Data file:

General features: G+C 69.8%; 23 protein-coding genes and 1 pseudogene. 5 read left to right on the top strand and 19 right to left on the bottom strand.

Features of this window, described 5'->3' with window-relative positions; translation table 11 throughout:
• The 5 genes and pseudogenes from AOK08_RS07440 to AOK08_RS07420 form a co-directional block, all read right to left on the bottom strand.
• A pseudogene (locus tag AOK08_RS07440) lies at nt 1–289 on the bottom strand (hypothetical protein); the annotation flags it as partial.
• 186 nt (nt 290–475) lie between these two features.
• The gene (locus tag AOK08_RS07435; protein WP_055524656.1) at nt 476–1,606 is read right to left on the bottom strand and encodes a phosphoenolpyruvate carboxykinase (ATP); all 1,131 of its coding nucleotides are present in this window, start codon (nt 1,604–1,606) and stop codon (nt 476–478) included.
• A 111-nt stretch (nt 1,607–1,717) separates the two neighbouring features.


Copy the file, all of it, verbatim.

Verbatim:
General features: G+C 69.8%; 23 protein-coding genes and 1 pseudogene. 5 read left to right on the top strand and 19 right to left on the bottom strand.

Features of this window, described 5'->3' with window-relative positions; translation table 11 throughout:
• The 5 genes and pseudogenes from AOK08_RS07440 to AOK08_RS07420 form a co-directional block, all read right to left on the bottom strand.
• A pseudogene (locus tag AOK08_RS07440) lies at nt 1–289 on the bottom strand (hypothetical protein); the annotation flags it as partial.
• 186 nt (nt 290–475) lie between these two features.
• The gene (locus tag AOK08_RS07435; protein WP_055524656.1) at nt 476–1,606 is read right to left on the bottom strand and encodes a phosphoenolpyruvate carboxykinase (ATP); all 1,131 of its coding nucleotides are present in this window, start codon (nt 1,604–1,606) and stop codon (nt 476–478) included.
• A 111-nt stretch (nt 1,607–1,717) separates the two neighbouring features.